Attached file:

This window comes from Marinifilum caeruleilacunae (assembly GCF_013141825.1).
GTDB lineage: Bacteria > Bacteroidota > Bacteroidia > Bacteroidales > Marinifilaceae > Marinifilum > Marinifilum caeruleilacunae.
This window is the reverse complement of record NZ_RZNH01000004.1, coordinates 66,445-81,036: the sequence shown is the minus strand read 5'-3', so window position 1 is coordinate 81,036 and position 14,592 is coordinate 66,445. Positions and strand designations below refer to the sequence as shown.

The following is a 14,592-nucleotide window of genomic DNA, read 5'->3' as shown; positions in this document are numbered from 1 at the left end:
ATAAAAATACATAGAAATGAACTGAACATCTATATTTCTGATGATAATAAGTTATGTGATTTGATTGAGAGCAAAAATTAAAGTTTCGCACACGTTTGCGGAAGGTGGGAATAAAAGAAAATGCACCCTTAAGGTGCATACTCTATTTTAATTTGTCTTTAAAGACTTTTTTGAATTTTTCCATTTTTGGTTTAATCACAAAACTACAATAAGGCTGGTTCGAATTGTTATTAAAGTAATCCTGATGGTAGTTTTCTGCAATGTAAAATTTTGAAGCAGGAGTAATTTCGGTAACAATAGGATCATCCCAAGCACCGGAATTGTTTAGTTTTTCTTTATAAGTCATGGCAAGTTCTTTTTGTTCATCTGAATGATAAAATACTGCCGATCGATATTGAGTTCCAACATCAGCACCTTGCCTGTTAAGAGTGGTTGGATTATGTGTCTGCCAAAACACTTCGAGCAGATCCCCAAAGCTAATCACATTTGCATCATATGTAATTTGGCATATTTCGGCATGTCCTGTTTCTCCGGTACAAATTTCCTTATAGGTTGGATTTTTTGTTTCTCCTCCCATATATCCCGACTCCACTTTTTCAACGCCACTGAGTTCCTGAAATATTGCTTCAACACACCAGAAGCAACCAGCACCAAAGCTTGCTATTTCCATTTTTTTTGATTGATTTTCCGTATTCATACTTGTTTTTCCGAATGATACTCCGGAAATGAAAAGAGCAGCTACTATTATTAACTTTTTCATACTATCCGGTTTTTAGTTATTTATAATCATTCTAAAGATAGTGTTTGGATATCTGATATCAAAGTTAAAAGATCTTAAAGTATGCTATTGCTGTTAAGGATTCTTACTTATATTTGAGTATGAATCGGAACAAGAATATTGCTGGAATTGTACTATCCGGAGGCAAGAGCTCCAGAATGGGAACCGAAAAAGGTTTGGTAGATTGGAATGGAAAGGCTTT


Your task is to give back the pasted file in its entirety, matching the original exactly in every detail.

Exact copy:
This window comes from Marinifilum caeruleilacunae (assembly GCF_013141825.1).
GTDB lineage: Bacteria > Bacteroidota > Bacteroidia > Bacteroidales > Marinifilaceae > Marinifilum > Marinifilum caeruleilacunae.
This window is the reverse complement of record NZ_RZNH01000004.1, coordinates 66,445-81,036: the sequence shown is the minus strand read 5'-3', so window position 1 is coordinate 81,036 and position 14,592 is coordinate 66,445. Positions and strand designations below refer to the sequence as shown.

The following is a 14,592-nucleotide window of genomic DNA, read 5'->3' as shown; positions in this document are numbered from 1 at the left end:
ATAAAAATACATAGAAATGAACTGAACATCTATATTTCTGATGATAATAAGTTATGTGATTTGATTGAGAGCAAAAATTAAAGTTTCGCACACGTTTGCGGAAGGTGGGAATAAAAGAAAATGCACCCTTAAGGTGCATACTCTATTTTAATTTGTCTTTAAAGACTTTTTTGAATTTTTCCATTTTTGGTTTAATCACAAAACTACAATAAGGCTGGTTCGAATTGTTATTAAAGTAATCCTGATGGTAGTTTTCTGCAATGTAAAATTTTGAAGCAGGAGTAATTTCGGTAACAATAGGATCATCCCAAGCACCGGAATTGTTTAGTTTTTCTTTATAAGTCATGGCAAGTTCTTTTTGTTCATCTGAATGATAAAATACTGCCGATCGATATTGAGTTCCAACATCAGCACCTTGCCTGTTAAGAGTGGTTGGATTATGTGTCTGCCAAAACACTTCGAGCAGATCCCCAAAGCTAATCACATTTGCATCATATGTAATTTGGCATATTTCGGCATGTCCTGTTTCTCCGGTACAAATTTCCTTATAGGTTGGATTTTTTGTTTCTCCTCCCATATATCCCGACTCCACTTTTTCAACGCCACTGAGTTCCTGAAATATTGCTTCAACACACCAGAAGCAACCAGCACCAAAGCTTGCTATTTCCATTTTTTTTGATTGATTTTCCGTATTCATACTTGTTTTTCCGAATGATACTCCGGAAATGAAAAGAGCAGCTACTATTATTAACTTTTTCATACTATCCGGTTTTTAGTTATTTATAATCATTCTAAAGATAGTGTTTGGATATCTGATATCAAAGTTAAAAGATCTTAAAGTATGCTATTGCTGTTAAGGATTCTTACTTATATTTGAGTATGAATCGGAACAAGAATATTGCTGGAATTGTACTATCCGGAGGCAAGAGCTCCAGAATGGGAACCGAAAAAGGTTTGGTAGATTGGAATGGAAAGGCTTT